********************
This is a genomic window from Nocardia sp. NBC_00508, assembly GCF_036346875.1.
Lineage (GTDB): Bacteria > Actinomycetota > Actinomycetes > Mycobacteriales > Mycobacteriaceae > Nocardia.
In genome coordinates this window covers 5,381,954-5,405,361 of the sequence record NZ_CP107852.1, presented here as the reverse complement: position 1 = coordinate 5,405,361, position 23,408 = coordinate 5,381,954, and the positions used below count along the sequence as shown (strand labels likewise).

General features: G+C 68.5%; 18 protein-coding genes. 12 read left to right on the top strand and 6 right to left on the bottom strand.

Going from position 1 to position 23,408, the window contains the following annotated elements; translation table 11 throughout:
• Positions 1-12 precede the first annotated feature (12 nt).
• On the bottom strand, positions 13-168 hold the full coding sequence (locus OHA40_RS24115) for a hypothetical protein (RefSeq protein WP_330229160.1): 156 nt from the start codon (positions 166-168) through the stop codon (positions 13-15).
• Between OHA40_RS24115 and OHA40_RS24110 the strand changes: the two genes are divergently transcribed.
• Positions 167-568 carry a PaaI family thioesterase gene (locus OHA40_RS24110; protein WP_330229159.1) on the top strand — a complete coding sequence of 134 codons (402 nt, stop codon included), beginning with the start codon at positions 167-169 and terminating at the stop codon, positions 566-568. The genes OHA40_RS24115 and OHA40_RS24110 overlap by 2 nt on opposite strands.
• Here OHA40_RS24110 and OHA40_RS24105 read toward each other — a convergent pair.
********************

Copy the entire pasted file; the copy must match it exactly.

This is a genomic window from Nocardia sp. NBC_00508, assembly GCF_036346875.1.
Lineage (GTDB): Bacteria > Actinomycetota > Actinomycetes > Mycobacteriales > Mycobacteriaceae > Nocardia.
In genome coordinates this window covers 5,381,954-5,405,361 of the sequence record NZ_CP107852.1, presented here as the reverse complement: position 1 = coordinate 5,405,361, position 23,408 = coordinate 5,381,954, and the positions used below count along the sequence as shown (strand labels likewise).

General features: G+C 68.5%; 18 protein-coding genes. 12 read left to right on the top strand and 6 right to left on the bottom strand.

Going from position 1 to position 23,408, the window contains the following annotated elements; translation table 11 throughout:
• Positions 1-12 precede the first annotated feature (12 nt).
• On the bottom strand, positions 13-168 hold the full coding sequence (locus OHA40_RS24115) for a hypothetical protein (RefSeq protein WP_330229160.1): 156 nt from the start codon (positions 166-168) through the stop codon (positions 13-15).
• Between OHA40_RS24115 and OHA40_RS24110 the strand changes: the two genes are divergently transcribed.
• Positions 167-568 carry a PaaI family thioesterase gene (locus OHA40_RS24110; protein WP_330229159.1) on the top strand — a complete coding sequence of 134 codons (402 nt, stop codon included), beginning with the start codon at positions 167-169 and terminating at the stop codon, positions 566-568. The genes OHA40_RS24115 and OHA40_RS24110 overlap by 2 nt on opposite strands.
• Here OHA40_RS24110 and OHA40_RS24105 read toward each other — a convergent pair.